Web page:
Good news from the National Lottery

Meanwhile children from Newnham primary school get up close to the bells

Photo 45 Year 5 and part yr 6 with 3 bells

Children in Newnham have been enjoying a once in a lifetime opportunity to see and touch the church bells of their parish church. That’s because instead of being out of reach in the belfry half of them are down on the floor of the church.

Work started on the £155,000 bells restoration project at St Peter’s last week. At the same time, the parish announced that the project had secured National Lottery funding of £30,000 from the Heritage Lottery Fund (HLF). This funding, raised by National Lottery players, will enable the full restoration of the bells and bell frame, as well as a programme of heritage learning and engagement activities.

On Monday 9th June, nearly a hundred pupils from St Peter’s School, Newnham, heard from bellhanger Ian Hasman who gave them a talk about the bells and all the associated paraphernalia brought down from the belfry. After being photographed with the bells, children were invited to strike the tenor bell with a rubber hammer. The top class had a chance to explore the bells and bell ringing further with a series of five activities, including making a rubbing of an inscription on a bell and sketching the different parts of a bell.Photo 50 Activity sketching bell parts

The vicar of Newnham, Rev Dr Rob James, expressed his gratitude to the Heritage Lottery Fund: “This grant from the National Lottery is really good news for us, as without it we’d have had to borrow funds to tide us over until we had raised our target.  Now we know that are not going run out of cash.  We have a couple of fundraising events planned this summer which will ensure that we have enough in our contingency should the restoration run over budget.  Any money left in the kitty will go into our bells education fund.  We have always made clear that teaching the next generation to ring is as important as restoring the bells themselves.”

The opening stage of the restoration is now well under way.  This involves lowering the bells and bell frame through three hatchways in the belfry down to the ground floor of the church.  They will now be transported to Bridport where Nicholson Engineering will shot blast and recoat the frame and equip the bells with modern fittings – wheels, headstocks, pulley blocks etc. Much of the dismantling has been done with the help of six local volunteers, who have spent over a week clambering around the tower trying to release rusted bolts that haven’t been moved for 124 years.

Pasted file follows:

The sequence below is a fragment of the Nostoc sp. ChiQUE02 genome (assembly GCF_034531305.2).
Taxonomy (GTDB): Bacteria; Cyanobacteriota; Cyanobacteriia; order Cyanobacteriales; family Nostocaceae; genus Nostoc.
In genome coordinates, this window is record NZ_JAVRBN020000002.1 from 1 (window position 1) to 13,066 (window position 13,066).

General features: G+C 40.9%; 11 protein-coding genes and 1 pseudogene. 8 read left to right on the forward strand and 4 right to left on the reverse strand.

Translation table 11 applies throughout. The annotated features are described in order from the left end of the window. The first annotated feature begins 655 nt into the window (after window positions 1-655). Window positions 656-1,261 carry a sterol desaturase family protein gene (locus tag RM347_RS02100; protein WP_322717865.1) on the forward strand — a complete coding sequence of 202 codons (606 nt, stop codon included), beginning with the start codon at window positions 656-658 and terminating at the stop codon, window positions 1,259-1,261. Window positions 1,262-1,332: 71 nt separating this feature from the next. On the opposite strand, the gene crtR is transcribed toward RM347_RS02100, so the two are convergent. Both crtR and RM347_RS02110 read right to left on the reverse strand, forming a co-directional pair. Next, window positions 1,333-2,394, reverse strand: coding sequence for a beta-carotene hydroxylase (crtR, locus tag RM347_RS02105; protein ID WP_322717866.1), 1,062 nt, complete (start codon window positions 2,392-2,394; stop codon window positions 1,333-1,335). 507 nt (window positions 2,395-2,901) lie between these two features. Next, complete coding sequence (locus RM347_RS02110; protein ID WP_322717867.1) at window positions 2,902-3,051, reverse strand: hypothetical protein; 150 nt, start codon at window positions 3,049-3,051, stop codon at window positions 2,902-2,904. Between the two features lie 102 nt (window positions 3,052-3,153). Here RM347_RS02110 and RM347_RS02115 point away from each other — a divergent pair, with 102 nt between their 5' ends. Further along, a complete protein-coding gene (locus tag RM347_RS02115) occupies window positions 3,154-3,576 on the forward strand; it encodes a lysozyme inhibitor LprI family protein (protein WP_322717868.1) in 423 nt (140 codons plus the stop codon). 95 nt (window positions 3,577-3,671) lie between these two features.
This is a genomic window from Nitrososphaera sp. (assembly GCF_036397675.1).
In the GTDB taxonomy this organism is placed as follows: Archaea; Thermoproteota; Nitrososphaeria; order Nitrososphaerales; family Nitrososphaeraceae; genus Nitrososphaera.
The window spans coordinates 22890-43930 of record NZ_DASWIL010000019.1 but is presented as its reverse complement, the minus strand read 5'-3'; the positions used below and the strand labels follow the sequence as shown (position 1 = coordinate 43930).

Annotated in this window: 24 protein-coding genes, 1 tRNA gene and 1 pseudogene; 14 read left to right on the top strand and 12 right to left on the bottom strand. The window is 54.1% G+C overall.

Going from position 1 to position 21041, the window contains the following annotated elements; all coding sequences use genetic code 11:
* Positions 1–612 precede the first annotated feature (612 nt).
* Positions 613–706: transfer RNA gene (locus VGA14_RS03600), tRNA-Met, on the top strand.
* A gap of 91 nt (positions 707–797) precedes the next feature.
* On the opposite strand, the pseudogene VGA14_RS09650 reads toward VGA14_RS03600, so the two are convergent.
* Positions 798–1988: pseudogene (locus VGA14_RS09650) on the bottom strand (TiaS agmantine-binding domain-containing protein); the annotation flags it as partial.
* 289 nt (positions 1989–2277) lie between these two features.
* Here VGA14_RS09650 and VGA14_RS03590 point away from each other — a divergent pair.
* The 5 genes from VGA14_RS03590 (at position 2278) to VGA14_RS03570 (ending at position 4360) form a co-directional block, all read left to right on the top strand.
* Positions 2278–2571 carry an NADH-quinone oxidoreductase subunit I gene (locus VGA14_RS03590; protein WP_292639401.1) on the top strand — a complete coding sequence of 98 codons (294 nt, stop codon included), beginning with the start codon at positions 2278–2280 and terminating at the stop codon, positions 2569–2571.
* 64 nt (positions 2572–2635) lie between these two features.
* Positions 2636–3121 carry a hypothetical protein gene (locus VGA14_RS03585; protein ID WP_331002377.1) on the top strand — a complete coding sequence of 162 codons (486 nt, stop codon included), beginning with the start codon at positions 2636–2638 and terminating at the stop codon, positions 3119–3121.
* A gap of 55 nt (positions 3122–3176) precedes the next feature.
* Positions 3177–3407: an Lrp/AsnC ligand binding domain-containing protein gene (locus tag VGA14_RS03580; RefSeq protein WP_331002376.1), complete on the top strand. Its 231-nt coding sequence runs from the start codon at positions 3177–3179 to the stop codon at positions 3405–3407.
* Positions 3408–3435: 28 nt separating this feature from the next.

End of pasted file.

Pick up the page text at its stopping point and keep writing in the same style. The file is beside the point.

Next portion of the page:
Volunteer, Bruce Leigh, said: “Before we could open up the hatchways we had to dismantle over 60 rods which, with the help of roughly 40 levers, transfer the motion of the carillon drum up to the hammers which strike the bells above. As each piece came off it had to be numbered so that we know how to reassemble it all in October.”

The levers and hammers will go away to Bridport for shot blasting. Once the bells are taken away, builders will move in to install a raised ringing platform nearly four metres above the ground floor of the tower.

Jane Curtis, the ringers’ tower captain, said: “Having shorter ropes will make it much easier to control the bells which will be a real advantage when training learners. In fact, the bells in this tower had become so difficult and unsafe to ring that we haven’t been able to train ringers for twenty-five years. We’re all very excited to see the restoration finally started after six years in the planning and fundraising. People in Newnham are often telling us how much they look forward to the regular sound of church bells being rung. It’s part of Newnham which has been missed for many years.”

The Heritage Lottery Fund told us:

“Thanks to National Lottery players, we invest money to help people across the UK explore, enjoy and protect the heritage they care about – from the archaeology under our feet to the historic parks and buildings we love, from precious memories and collections to rare wildlife. www.hlf.org.uk. Follow us on Twitter, Facebook and Instagram and use #NationalLottery and #HLFsupported”.

About the project

The volunteers working on the dismantling of the bells are David Hill, Rob James, Joe Knight, Bruce Leigh, John Simms and David Sollis.  The project is being photographed by Cozmic Dave.

The project is being run on behalf of Newnham Parochial Church Council by a project committee made up of:

Cam Dickie, Chair, cwdickie@hotmail.com 01594 516332

Rev Dr Rob James, Vicar, robdogcollar@yahoo.co.uk 01594 516671

Mike Bacon, Treasurer, mike.bacon@btinternet.com 01594 516508

Alan Curtis, ac.cottonwood@gmail.com 01594 516716

Jane Curtis, Tower Captain, jw.cottonwood@gmail.com 01594 516716

Andy Vivian, Tower Correspondent, andy.j.vivian@gmail.com 01594 516528

The main contracts are with Nicholson Engineering of Bridport (Bellhangers) and Fieldhouse Builders of Blakeney (for the raised ringing platform).  Sub-contract for casting our three new bells, to replace our three heaviest bells in order to make the peal lighter, has gone to Royal Eijsbouts bell foundry in Holland.  The subcontract for the new structural glass screen in front of the raised ringing platform has gone to Ion Glass and for the new spiral staircase the subcontract has gone to British Spirals and Castings.

 

 

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About newnhambells

I am Chair of the Newnham Bells Restoration Group, which is launching an appeal to guarantee the future of bell ringing in this village, which is rich in history, beauty and tradition.
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